"But there's not much I can do about it now other than just try to ... act a little better," Mickelson said on Thursday at the Scottish Open.
In his most extensive comments since he purposely violated the Rules of Golf at Shinnecock Hills, Mickelson said whatever backlash he receives from players and the public was his own doing.
Mickelson was sliding far out of contention in the third round of the U.S. Open when he chased after a bogey putt on the 13th hole and hit it back toward the hole to keep it rolling off the front of the green. He was assessed a two-shot penalty amid criticism that he should have been disqualified for such a willful violation.
In his next tournament, Mickelson tamped down tall grass just beyond the tee box at The Greenbrier to play a low iron shot, and then immediately realized it might have been a violation. He summoned a rules official, told him what happened and was penalized.
"It's not been my best month," Mickelson said.
Mickelson has apologized previously for the U.S. Open blunder, sending out a statement the following week and speaking about it during a corporate-sponsored event in Chicago for the Women's PGA Championship.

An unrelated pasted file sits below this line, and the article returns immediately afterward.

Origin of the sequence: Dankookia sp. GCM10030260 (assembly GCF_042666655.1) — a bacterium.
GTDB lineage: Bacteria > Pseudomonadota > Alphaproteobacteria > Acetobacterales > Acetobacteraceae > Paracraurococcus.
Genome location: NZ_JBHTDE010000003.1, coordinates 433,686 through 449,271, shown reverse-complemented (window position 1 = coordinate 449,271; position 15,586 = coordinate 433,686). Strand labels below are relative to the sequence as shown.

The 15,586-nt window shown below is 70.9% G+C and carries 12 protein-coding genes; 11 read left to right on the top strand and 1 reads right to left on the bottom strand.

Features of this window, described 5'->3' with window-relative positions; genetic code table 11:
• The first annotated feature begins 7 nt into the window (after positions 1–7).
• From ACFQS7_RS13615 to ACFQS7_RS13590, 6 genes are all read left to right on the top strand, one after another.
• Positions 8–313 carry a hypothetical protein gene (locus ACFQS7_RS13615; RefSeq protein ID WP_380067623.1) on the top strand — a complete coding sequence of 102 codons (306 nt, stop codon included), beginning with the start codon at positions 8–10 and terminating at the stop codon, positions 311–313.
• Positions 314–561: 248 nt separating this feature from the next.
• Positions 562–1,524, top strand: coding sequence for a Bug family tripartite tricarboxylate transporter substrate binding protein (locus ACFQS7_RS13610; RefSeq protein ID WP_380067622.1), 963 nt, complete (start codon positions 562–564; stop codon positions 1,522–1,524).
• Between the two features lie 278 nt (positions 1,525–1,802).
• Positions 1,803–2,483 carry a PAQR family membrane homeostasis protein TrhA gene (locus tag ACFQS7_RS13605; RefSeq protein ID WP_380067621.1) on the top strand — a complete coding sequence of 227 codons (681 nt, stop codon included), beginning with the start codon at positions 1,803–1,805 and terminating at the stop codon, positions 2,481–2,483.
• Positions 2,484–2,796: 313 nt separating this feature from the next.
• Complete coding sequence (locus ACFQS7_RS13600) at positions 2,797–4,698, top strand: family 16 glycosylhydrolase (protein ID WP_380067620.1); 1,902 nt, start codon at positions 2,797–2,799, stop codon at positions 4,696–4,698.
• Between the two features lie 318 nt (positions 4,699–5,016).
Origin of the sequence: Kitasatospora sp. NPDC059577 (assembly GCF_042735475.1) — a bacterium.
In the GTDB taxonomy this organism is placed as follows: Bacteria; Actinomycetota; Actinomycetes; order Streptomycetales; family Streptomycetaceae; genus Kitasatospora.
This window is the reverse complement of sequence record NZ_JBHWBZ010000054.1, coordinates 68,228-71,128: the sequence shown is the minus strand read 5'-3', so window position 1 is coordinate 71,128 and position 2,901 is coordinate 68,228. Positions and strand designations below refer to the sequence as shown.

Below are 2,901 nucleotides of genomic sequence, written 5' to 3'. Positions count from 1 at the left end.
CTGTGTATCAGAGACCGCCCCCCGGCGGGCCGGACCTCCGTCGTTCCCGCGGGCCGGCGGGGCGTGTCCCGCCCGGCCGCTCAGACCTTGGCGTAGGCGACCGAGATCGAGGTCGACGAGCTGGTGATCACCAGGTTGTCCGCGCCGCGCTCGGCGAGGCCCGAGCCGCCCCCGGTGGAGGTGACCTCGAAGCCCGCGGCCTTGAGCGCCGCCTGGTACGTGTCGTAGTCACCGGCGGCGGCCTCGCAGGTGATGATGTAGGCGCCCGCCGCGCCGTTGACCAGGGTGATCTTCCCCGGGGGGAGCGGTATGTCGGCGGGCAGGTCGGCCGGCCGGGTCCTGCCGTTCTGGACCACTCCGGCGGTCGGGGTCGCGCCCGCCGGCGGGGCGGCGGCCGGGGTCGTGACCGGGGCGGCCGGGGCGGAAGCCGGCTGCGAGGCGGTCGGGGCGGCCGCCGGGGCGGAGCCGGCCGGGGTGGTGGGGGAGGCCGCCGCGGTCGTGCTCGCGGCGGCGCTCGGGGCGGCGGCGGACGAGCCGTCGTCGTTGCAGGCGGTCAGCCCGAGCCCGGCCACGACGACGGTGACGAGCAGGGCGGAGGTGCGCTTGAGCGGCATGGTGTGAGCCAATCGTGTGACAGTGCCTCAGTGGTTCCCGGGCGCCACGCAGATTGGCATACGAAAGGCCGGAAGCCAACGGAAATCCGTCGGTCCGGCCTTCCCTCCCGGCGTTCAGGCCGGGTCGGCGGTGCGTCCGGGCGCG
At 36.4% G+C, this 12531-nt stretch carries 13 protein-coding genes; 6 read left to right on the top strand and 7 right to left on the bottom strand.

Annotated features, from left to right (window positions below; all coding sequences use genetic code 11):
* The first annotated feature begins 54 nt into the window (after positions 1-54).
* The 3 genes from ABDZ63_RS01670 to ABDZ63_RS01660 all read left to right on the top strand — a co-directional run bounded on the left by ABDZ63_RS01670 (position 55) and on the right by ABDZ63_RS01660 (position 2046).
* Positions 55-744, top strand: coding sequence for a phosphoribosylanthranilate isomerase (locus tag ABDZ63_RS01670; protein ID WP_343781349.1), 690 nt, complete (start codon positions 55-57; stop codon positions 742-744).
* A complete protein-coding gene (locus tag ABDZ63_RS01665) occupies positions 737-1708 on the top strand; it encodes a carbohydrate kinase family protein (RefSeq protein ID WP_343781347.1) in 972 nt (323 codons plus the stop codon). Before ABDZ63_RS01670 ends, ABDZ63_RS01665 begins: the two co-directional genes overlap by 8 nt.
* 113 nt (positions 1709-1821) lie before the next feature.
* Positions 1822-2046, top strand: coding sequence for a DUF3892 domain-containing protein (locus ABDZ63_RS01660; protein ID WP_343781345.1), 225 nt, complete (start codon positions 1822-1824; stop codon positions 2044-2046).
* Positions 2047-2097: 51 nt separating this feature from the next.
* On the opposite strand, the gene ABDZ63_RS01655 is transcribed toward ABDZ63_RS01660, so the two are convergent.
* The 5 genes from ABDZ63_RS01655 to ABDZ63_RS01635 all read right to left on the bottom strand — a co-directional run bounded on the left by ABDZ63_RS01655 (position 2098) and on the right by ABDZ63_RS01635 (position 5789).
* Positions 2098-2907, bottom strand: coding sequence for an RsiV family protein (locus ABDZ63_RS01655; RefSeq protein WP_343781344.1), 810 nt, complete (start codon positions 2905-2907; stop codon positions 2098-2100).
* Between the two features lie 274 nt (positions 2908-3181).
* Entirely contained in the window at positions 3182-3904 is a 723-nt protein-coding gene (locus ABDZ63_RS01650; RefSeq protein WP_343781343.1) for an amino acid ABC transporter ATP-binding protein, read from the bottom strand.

"It's much easier for me to deal with it because it was my own fault," Mickelson said. "You have to be accountable for yourself. I do a lot of dumb stuff."
Mickelson played the Ryder Cup course in Paris ahead of the Scottish Open, and he went over to Carnoustie this week to start preparing for next week's British Open. He said the fans at Carnoustie treated him well, and he wasn't worried about his reception coming off his U.S. Open behavior.
"I wasn't nervous. I didn't know that I should be," he said. "Most people realize we all make mistakes. That was certainly one of them."
Mickelson opened with an even-par 70 at the Scottish Open and was in danger of missing the cut.
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